In his will he specified that he did not want there to be eulogies at his funeral, but rather instead for his children to sing the song he composed, "Hoshia es Amecha", as they led his body to his grave.



He wrote over 90 books on Judaism and self-help topics, including several books with Charles M. Schulz's Peanuts comic strips used to illustrate human interaction and behavior.

  • Addictive Thinking and the Addictive Personality: two books in one, with Craig Nakken (M.J.F., 1999)
  • Addictive Thinking: Why Do We Lie to Ourselves? : Why Do Others Believe Us? (Hazelden Foundation, 1990)
  • Addictive Thinking: Understanding Self-deception, with foreword by John Wallace (Harper & Row, 1990; 2nd Ed. Hazelden Foundation, 1997)
  • Alive! : A 10-step Guide to a Vibrant life, with Mordechai Weinberger (Shaar Press, 2015)
  • Angels Don't Leave Footprints: Discovering What's Right With Yourself (Artscroll Mesorah Publications, 2001)
  • Caution: "Kindness" Can Be Dangerous to the Alcoholic (Prentice-Hall, 1981, 1987)
  • The Clergy and Chemical Dependency (Edgehill, 1990)
  • Compulsive Gambling: More Than Dreidel (Mirkov Publications, 2006)
  • Coping With Stress: The 9/11 Generation (Gateway Rehabilitation Center, 2002, 35 pp.)
  • Dear Rabbi, Dear Doctor: The Renowned Rabbi-Psychiatrist Gives Straight Answers to Tough Questions (Shaar Press / Artscroll Mesorah Publications, 2005)
  • Dear Rabbi, Dear Doctor Volume 2: The Renowned Rabbi-Psychiatrist Gives Straight Answers to Tough Questions (Shaar Press / Artscroll Mesorah Publications, 2007)
  • Dearer Than Life: Making Your Life More Meaningful (Artscroll Mesorah Publications, 1997)
  • Do Unto Others: How Good Deeds Can Change Your Life (Andrews McMeel, 1997)
  • Effective Living : An Upbeat and Uplifting Life Can be Yours (Shaar Press / Mesorah Publications, 2014)
  • The Enemy Within: Confronting your Challenges in the 21st Century (Shaar Press / Artscroll Mesorah Publications, 2001)
  • The First Year of Marriage: Enhancing the Success of Your Marriage Right from the Start—and Even Before it Begins (Artscroll Mesorah Publications, 2004)
  • Forgiveness : Don't Let Resentment Keep You Captive (Shaar Press / Artscroll Mesorah Publications, 2012)
  • A Formula for Proper Living : Practical Lessons from Life and Torah (Jewish Lights Publishing, 2009)
  • Four Chassidic Masters: the Heart, the Mind, the Eye, and the Tongue—History, Stories, Teachings (Shaar Press / Artscroll Mesorah Publications, 2008)
  • From Bondage to Freedom : the Passover Haggadah with a Commentary Illuminating the Liberation of the Spirit, with Hirsh Michel Chinn and Benzion Twerski (Shaar Press / Artscroll Mesorah Publications, 1995, 2001)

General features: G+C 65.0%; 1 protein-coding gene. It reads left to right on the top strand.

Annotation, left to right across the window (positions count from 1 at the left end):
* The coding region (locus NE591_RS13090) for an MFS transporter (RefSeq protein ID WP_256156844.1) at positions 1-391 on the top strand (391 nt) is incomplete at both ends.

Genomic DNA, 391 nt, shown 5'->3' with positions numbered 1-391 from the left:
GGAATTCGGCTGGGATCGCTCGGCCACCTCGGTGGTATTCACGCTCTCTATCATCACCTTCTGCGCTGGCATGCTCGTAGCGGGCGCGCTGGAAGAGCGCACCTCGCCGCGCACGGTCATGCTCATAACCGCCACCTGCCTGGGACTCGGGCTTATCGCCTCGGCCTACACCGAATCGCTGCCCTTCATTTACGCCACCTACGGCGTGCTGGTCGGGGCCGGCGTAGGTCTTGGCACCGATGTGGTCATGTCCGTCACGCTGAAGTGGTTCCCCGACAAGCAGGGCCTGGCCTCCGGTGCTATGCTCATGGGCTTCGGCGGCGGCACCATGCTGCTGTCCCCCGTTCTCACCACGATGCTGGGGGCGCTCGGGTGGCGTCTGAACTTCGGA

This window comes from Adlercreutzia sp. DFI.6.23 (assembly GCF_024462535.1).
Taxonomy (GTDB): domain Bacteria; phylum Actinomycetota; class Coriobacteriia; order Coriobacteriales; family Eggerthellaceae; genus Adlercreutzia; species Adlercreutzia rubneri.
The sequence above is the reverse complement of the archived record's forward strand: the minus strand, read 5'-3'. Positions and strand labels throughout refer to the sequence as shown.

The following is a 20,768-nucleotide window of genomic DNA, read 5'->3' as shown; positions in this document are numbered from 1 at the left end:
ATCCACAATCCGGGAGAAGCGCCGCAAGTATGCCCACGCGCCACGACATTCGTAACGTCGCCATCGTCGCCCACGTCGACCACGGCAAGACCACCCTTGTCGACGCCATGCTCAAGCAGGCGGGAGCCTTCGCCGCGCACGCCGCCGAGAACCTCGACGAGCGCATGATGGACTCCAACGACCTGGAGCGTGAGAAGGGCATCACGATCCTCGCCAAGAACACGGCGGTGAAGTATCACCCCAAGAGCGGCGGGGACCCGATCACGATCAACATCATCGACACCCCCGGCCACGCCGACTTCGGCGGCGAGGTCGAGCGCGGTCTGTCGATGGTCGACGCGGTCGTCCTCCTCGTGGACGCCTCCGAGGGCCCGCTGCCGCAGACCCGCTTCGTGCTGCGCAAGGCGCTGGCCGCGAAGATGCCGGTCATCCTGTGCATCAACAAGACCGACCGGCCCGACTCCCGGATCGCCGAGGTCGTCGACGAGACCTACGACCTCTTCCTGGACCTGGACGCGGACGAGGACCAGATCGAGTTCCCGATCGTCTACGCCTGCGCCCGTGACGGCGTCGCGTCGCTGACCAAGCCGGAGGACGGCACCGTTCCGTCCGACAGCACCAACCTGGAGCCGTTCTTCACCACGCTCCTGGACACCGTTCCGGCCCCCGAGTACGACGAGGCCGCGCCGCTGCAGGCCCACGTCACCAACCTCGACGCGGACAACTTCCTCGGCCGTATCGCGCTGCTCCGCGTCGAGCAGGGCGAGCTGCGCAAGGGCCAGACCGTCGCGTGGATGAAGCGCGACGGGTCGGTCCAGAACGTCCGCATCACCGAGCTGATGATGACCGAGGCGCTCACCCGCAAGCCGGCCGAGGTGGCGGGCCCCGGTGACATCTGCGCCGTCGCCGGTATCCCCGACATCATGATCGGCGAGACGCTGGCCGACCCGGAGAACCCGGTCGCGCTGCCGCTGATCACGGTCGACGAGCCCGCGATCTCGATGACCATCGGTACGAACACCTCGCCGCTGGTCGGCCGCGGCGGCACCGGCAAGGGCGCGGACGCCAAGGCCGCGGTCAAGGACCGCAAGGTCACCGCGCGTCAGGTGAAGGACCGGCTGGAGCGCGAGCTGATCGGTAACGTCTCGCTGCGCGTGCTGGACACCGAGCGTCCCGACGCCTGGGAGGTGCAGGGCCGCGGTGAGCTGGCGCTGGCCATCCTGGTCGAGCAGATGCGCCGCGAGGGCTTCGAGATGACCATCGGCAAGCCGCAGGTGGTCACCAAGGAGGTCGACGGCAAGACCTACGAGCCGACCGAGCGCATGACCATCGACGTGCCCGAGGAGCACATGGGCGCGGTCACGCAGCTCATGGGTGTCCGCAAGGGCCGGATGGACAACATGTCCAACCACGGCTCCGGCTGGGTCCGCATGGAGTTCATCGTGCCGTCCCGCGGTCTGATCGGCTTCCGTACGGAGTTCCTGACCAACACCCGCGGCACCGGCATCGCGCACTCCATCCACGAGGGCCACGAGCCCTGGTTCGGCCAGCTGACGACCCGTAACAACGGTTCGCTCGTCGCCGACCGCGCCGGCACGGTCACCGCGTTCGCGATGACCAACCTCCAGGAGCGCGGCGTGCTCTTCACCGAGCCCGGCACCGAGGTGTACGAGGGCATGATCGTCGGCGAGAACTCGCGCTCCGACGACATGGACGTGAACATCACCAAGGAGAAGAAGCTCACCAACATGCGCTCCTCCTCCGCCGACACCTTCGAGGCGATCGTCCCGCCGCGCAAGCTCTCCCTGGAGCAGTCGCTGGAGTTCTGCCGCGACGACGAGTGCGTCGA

• From Pulpit to Couch (Mirkov publications, 2005)
  • Generation to Generation: Personal Recollections of a Chassidic Legacy (Traditional Press, 1986. Excerpted edition pub. by C.I.S., 2003)
  • Getting Up When You're Down: A Mature Discussion of an Adult Malady - Depression and Related Conditions (Shaar Press / Artscroll Mesorah Publications, 1997)
  • Gevurah : My Life, Our World, and the Adventure of Reaching 80, (Shaar Press / Artscroll Mesorah Publications, 2010)
  • Growing Each Day (Artscroll Mesorah Publications, 2004)
  • Happiness and the Human Spirit: The Spirituality of Becoming the Best You Can Be (Jewish Lights Publishing, 2007)
  • Healing from Despair : Choosing Wholeness in a Broken World, with Elie Kaplan Spitz and Erica Shapiro Taylor (Jewish Lights Publishing, 2010)
  • I Am I: a Jewish Perspective From the Case Files of an Eminent Psychiatrist (Shaar Press / Artscroll Mesorah Publications, 1993)
  • I'd Like to Call for Help, but I Don't Know the Number: The Search for Spirituality in Everyday Life (Pharos Books, 1991; Henry Holt, 1996)
  • I Didn't Ask to Be in This Family: Sibling Relationships and How They Shape Adult Behavior and Relationships, with Charles M. Schulz (Henry Holt, 1996)
  • I Didn't Ask to Be in This Family: Sibling Relationships and How They Shape Adult Relationships (Topper Books, 1992)
  • In-Laws: It's All Relative, with Leah Shifrin Averick (The Shaar Press / Artscroll Mesorah Publications, 2009)
  • I've Gotta Get Out of My Way! : Eliminating the Obstacles to Success (Mekor Press / Menucha Publishers, 2017)